Northern pike declined in the inshore nets for a second consecutive year to a CPE of 1.2 fish/net. Similarly, the northern pike catch in the 16 specialized northern pike gill nets declined for the second consecutive year to a CPE of 6.1 fish/net. Northern pike catch in the inshore nets went from a historical high in 2010 to below average in 2012. The specialized pike nets that were first set in 2007 went from the highest observed CPE in 2010 to the lowest observed in 2011 and again declined in 2012. The median weight of northern pike was below median at 4.4 lbs. Inshore nets sampled 10 year classes of northern pike, with an unusual observation of ten age 0 fish, which were all caught in a single net. Large pike (>28 inches) had generally been increasing since special regulations were implemented in 1998. In 2012, large pike numbers decreased by almost 50% and were well below average. Approximately 30% of the northern pike caught in the inshore nets were over 28 inches in length. Mature female pike weight in the inshore nets decreased 67%, from the 2010 historical high of 310 lbs to 102 lbs in 2012, which is the lowest weight observed since 2000. While gill net indices suggested a decrease in abundance, current population modeling suggests population biomass was still between 230,000 and 330,000 lbs, which is considerably higher than the average biomass from 1985-1997 of 147,000 lbs. Mark-recapture population estimates are planned for the spring of 2013, for both walleye and northern pike. These independent population estimates should help resolve some of the discrepancies observed between the gill net indices which, indicate sharp declines for these species, and the more robust model outputs that suggest the population decreases are more muted or non-existent.
Yellow perch CPE declined in the inshore gillnets to the lowest observed since 1989 at 19 fish/net and 5.7 lb/net. Gill net CPE of perch larger than 9 in had remained stable for the last five years, but dropped by about 50% to around 7 fish/net in 2012. In the offshore nets, perch CPE also declined by about 50% to a CPE of 17.9 fish/net and 6.3 lb/net.
Tullibee CPE declined sharply by about 88% to 0.2 fish/net and 0.2 lb/net in the inshore nets and increased about 30% to a relatively high level of 20.1 fish/net and 21.8 lb/net in the offshore nets. Sixty-six percent of the tullibee caught in the gill nets were four years old, with no other strong year classes apparent in the population. The difference in magnitude between the inshore and offshore catches, in 2012, may reflect a diminished population that is no longer over-flowing into the less desirable habitat of the near shore region, or it may represent a behavioral shift due to other environmental factors.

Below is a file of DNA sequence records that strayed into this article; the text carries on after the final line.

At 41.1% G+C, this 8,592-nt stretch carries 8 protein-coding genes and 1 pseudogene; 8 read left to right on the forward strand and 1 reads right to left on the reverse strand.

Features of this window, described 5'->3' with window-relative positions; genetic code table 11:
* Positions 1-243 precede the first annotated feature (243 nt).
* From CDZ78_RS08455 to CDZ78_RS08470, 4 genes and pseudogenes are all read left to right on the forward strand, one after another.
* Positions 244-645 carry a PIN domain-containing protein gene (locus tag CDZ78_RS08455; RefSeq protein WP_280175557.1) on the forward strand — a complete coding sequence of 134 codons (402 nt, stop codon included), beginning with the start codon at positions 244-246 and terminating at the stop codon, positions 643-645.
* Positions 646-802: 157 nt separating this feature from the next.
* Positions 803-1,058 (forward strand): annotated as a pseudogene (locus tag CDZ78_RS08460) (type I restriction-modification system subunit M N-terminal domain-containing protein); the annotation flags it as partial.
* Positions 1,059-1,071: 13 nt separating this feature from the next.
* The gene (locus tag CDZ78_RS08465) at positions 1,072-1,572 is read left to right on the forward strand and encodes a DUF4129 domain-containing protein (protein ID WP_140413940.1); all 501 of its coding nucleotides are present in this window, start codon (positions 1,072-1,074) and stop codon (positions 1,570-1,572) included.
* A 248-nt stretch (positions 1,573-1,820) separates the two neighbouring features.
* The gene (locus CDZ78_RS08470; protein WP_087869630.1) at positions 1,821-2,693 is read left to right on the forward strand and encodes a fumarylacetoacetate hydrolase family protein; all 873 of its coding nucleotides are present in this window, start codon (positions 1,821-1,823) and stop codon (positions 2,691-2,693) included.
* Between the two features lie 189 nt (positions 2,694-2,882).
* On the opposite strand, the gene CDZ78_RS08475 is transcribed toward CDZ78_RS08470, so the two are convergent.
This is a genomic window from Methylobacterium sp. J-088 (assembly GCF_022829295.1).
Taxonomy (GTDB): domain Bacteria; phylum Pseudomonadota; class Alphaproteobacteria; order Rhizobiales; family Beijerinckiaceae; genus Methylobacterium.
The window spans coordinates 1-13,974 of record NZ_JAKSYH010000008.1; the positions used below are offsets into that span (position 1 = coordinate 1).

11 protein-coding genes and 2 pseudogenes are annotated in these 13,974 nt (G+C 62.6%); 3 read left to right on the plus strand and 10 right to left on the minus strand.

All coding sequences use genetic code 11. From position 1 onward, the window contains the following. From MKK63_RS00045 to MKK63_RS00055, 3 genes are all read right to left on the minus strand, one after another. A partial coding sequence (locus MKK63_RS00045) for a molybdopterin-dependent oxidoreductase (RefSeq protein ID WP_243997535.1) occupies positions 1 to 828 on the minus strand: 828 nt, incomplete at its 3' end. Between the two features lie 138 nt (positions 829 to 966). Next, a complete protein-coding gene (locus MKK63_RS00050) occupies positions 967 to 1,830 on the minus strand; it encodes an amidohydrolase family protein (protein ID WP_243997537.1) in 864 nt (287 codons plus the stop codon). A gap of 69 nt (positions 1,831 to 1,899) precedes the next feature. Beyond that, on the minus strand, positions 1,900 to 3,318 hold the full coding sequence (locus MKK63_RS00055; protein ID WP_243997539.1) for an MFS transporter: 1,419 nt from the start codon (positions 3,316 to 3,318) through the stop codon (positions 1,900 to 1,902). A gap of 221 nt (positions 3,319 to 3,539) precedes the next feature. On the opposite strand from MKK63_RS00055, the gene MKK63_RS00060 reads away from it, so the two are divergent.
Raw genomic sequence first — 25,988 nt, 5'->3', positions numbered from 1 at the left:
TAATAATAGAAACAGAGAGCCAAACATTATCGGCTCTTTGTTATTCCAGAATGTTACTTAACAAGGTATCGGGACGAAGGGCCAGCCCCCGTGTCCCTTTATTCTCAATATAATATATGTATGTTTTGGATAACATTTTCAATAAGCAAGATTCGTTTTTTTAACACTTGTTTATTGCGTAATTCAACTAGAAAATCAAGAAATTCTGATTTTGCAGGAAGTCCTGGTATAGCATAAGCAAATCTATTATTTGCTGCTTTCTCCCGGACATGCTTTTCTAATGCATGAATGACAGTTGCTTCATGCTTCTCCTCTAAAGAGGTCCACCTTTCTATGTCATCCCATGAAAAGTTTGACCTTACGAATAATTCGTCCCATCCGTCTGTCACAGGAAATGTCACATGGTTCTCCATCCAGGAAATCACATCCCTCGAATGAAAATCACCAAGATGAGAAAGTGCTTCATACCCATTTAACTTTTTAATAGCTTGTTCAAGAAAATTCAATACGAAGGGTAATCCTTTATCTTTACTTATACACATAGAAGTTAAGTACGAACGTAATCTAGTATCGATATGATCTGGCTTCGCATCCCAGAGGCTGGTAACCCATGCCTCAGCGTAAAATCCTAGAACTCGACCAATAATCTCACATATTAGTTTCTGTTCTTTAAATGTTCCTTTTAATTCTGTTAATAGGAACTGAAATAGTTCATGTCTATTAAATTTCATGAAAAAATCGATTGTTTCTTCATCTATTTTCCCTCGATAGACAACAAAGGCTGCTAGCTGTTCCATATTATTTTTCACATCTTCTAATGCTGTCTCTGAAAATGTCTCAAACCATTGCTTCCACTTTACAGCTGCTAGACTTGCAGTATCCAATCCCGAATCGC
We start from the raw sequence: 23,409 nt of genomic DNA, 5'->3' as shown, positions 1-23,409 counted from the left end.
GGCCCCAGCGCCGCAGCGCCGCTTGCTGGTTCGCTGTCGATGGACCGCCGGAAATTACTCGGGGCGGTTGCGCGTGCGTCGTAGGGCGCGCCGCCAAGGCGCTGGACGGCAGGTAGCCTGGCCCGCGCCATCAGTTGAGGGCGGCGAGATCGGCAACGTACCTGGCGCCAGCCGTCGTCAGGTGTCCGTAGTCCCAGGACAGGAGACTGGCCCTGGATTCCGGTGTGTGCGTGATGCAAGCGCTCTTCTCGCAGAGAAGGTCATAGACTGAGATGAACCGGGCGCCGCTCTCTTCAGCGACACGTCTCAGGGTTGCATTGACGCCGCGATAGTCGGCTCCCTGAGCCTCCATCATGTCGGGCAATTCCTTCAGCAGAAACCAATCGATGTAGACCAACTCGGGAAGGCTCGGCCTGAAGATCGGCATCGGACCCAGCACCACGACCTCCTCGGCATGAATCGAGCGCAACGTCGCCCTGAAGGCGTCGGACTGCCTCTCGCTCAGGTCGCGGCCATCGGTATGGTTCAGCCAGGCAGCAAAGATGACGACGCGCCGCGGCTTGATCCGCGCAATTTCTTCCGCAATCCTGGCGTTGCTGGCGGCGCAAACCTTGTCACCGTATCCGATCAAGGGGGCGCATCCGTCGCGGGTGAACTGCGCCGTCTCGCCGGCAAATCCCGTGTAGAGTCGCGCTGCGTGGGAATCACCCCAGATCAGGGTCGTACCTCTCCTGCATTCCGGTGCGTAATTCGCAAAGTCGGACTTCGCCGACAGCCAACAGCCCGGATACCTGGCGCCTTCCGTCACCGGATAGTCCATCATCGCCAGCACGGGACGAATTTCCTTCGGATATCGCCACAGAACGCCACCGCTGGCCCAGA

Other species were also caught in standard gill nets, generally in low numbers. Burbot continue to exhibit declining numbers, and are now only occasionally observed in the assessment nets. Rock bass increased slightly to above average levels in 2012. Smallmouth bass catch remained at 1.0 fish/net in 2012, the third highest level observed in the inshore gill nets. Trends over the last decade show an increasing smallmouth bass population in the lake.
The forage gill nets showed weak numbers of tullibee and yellow perch at all ages. Age 1 and age 2 tullibee were at moderate levels. Age 0 spottail shiners were relatively high, while age 1+ spottails were moderate to low. Bluntnose minnows were absent in the four panel forage gill nets and observed at trace levels in the six panel nets. The CPE of YOY and age 1 yellow perch in the trawl were among the lowest observed, however, it appears that aquatic invasive species may be interfering with trawl catches, particularly in the Wealthwood area. The size of YOY perch caught in the trawl was the highest ever observed at 3.2 inches, however, the size of YOY perch observed while fall electrofishing was much closer to typical expected average length at 2.8 inches. Reduced forage levels help explain the low condition observed in fall walleyes and suggest an increased propensity for a strong walleye bite for recreational anglers until forage stocks are replenished in early summer. While this was not reflected in the fall angler catch rates, which were low, it was realized in the winter 2012-13 fishing season, which experienced very high angler catch rates of primarily large walleye.
Invasive Species Zebra mussel density increased slightly to 1270/ft2, which was about 1.3 times higher than in 2011, and represents the lowest amount of increase since zebra mussels were first observed in 2005. Veliger (larval zebra mussels) densities generally increased from 2011 levels, particularly from May through July. The 2012 peak levels were the second highest observed in the five years we have been performing veliger counts.
Spiny water flea (Bythotrephes) was observed during each sampling period from May through September with the exception of the May samples. Peak density occurred in September and was 6.1 Bythotrephes per sample. Cursory spot checks of fish stomachs show that age 1+ tullibee and age 1+ yellow perch were consuming spiny water flea. The peak level of spiny water flea observed in 2012 was less than the peak levels observed the previous two years.
More detailed reports are available at http://www.dnr.state.mn.us/areas/fisheries/aitkin/index.html
|For more information on this lake, contact:||Lake maps can be obtained from:|
For general DNR Information, contact:
DNR Information Center
500 Lafayette Road
St. Paul, MN 55155-4040
TDD: (651) 296-6157 or (888) MINNDNR
Turn in Poachers (TIP):
Toll-free: (800) 652-9093